What Happens During A Bone Density Test?

By Gwen Dawkins

Have you had a DEXA or bone density test? Women’s health professionals advise getting one at approximately age 65 (men at age 70) and older to track bone strength/density over time. But, of course, if you’ve had broken bones or a family history of osteoporosis, sooner is better. Because I already know that I have osteoarthritis in my knees and have lost at least one and a half inches in height, I got mine at age 58. And guess what? I already have mild bone loss.

I had a DEXA Scan a few weeks ago. It’s just another one of those things I hadn’t gotten around to doing. But it was quick, easy and painless.

The X-ray machine arm hovers over your lower spine and hips, beaming low level radiation to measure bone density in the center of your skeleton. Other bones such as knees, legs and arms may be scanned as well.

I was advised to wear sweats or similarly loose clothing (without metal such as zippers or embellishments). The radiologist told me to lie flat on my back and hold still while the scanning arm slowly passed over my body. In my case, they scanned my lower body only. I was in and out in 10 minutes.

Gwen’s Test Results

Below is the report I received after the test:

Impression: bone density, Osteoarthritis of both knees, unspecified osteoarthritis type

(The test compares the patient’s results to a healthy young adult with normal bone density.)


Region BMD Young-Adult 


g/cm2 T-score


L1-4 1.130 -0.5 


Femoral Neck-R 0.855 -1.3 


The ten-year probability for a major osteoporosis-related fracture is 7.1% 

and the ten-year probability of a hip fracture is 0.5%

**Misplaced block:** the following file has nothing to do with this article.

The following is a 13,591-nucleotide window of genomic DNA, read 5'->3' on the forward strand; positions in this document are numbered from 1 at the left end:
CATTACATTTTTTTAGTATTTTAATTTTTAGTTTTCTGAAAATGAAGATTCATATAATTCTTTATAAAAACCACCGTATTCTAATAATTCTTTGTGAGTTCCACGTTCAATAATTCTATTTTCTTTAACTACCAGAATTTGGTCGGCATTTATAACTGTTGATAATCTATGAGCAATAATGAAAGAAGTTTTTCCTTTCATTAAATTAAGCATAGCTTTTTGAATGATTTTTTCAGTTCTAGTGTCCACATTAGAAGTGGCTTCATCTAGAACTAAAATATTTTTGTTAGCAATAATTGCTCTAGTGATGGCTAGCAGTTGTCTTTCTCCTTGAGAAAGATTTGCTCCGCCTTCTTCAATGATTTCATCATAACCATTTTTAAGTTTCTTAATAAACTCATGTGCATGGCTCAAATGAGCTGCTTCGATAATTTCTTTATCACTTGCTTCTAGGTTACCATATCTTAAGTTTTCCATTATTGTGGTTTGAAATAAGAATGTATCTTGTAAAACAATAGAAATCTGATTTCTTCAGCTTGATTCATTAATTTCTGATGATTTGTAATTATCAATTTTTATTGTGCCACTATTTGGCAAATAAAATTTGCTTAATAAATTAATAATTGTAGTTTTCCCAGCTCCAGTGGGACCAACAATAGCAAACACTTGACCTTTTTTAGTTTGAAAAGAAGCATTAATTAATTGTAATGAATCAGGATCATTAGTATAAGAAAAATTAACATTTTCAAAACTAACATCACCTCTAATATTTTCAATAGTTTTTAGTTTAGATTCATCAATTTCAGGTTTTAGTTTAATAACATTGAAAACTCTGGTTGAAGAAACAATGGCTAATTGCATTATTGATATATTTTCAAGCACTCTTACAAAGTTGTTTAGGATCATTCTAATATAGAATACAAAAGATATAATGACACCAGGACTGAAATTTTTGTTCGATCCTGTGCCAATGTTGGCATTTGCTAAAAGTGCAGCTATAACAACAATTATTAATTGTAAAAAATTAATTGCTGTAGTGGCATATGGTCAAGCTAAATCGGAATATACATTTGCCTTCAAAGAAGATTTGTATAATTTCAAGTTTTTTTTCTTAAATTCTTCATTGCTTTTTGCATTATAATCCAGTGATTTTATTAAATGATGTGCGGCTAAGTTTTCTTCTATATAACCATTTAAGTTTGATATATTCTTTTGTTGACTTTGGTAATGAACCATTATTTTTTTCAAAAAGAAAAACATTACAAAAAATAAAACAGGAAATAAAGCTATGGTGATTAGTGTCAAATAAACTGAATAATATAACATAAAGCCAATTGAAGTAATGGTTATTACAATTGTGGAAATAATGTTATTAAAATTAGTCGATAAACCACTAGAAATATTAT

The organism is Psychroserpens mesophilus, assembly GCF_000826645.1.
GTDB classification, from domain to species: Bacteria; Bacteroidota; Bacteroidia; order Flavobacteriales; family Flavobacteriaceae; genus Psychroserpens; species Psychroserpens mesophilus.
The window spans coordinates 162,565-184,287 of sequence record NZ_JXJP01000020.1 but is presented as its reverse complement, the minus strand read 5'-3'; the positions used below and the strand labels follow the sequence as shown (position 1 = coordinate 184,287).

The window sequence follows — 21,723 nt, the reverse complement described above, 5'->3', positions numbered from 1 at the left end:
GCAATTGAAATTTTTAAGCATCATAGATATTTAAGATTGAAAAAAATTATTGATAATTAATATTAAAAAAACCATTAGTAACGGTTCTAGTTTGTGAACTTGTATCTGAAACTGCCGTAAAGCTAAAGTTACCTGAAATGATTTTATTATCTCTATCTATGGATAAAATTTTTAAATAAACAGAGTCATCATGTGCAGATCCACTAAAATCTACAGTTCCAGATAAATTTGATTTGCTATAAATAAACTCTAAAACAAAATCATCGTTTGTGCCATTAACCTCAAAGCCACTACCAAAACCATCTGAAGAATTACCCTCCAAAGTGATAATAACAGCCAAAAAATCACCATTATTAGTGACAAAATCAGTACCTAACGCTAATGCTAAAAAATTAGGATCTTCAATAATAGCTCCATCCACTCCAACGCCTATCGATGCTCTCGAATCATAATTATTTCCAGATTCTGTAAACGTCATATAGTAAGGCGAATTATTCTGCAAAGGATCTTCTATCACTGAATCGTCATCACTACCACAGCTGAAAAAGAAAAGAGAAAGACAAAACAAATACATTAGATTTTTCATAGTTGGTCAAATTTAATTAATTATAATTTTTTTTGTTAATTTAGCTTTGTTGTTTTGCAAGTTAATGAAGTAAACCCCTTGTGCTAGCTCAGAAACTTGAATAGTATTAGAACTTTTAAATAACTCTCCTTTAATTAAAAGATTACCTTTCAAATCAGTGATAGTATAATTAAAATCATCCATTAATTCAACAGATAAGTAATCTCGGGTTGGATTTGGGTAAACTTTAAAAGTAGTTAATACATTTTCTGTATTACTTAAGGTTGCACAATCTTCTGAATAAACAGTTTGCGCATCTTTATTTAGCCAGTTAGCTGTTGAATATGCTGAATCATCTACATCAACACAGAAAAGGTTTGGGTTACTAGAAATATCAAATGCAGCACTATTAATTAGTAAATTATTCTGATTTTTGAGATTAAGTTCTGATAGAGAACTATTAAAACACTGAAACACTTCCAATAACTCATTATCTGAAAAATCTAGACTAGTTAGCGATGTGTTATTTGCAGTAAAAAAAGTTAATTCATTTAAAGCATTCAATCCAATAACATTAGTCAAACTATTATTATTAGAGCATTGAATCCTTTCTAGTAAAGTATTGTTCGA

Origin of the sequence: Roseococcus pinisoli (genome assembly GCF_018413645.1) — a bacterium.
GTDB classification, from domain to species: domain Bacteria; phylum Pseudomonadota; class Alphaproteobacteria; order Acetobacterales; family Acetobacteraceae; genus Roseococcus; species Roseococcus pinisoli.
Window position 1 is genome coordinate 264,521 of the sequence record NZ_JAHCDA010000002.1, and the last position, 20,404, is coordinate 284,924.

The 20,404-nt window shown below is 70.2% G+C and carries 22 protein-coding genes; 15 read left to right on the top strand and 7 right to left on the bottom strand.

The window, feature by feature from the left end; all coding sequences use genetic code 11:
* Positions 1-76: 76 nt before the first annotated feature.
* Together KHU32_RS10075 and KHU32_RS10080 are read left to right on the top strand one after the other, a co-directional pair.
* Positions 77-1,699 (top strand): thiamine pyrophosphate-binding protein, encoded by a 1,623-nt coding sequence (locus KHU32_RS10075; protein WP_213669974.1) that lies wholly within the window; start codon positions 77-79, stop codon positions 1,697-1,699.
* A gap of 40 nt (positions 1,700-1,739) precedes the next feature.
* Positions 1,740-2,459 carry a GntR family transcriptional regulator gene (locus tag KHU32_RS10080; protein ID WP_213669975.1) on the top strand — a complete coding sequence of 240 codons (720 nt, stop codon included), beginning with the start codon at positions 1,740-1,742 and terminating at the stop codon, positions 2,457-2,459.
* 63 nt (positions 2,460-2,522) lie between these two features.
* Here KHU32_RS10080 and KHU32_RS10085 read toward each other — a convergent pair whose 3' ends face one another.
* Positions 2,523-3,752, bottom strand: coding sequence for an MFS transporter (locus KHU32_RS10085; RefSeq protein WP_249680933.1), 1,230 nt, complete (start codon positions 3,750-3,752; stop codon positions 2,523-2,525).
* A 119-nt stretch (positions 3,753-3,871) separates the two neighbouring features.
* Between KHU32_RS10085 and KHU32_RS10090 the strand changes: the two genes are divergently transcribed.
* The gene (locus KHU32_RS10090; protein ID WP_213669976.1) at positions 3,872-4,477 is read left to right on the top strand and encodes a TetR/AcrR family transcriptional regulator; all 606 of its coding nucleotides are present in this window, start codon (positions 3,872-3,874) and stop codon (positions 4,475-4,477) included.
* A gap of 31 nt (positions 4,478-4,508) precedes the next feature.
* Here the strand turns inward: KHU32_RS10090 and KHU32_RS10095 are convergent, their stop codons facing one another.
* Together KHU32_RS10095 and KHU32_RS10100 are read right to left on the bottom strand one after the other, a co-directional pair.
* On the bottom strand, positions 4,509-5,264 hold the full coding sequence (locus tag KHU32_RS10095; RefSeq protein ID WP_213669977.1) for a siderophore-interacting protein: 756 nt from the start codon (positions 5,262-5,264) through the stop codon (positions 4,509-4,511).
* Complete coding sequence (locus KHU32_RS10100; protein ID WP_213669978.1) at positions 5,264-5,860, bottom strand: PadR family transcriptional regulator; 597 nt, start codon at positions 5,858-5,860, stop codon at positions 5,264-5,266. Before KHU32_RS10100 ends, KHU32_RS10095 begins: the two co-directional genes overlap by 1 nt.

IMPRESSION: Osteopenia


The T-score represents the standard deviation in bone mineral density from the mean bone mineral density of a young adult population, while the Z-score represents the standard deviation from an age-matched population. Osteopenia (or low bone mass) is defined as a T-score between -1.0 and -2.5, and osteoporosis is defined as a T-score less than or equal to -2.5.

Bone mineral density begins to decline after peak bone mass is achieved (age 25-30), and bone mineral loss accelerates with aging, especially after menopause. Therefore, a decrease in bone mineral density of 2% per year is considered normal in patients over the age of 50.

What My Doctor Said

Basically, my spine appears fine. My doctor said I should not have lost any height — but I have! She told me my height reduction may be a result of cartilage loss around my knees and osteopenia in my hips. Supposedly, she could tell that I was a long-time runner based on my test results. She advised me to continue with my weight-bearing exercises such as weightlifting and hiking. I should also continue my Vitamin D supplementation, to help with calcium absorption, which should primarily come from my diet.

For cash-paying patients, a DEXA scan typically costs $125 – $250. For patients covered by healthcare, the co-pay is generally $15-$50. This test is also typically covered by Medicare after age 65. 

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  • Reply zestandplomb July 18, 2021 at 10:51 am

    Thanks for sharing this, Gwen! And that is wild that you’ve lost that much height! My orthopedic surgeon recommended that I take AlgaeCal Plus. It’s derived from ocean algae instead of some of the animal derived calciums. His nurse said she takes it every day. I take it a couple of times a week.

  • Reply Gwen Dawkins July 18, 2021 at 11:11 am

    Thank you for the tip Cheryl. I will definitely check it out.

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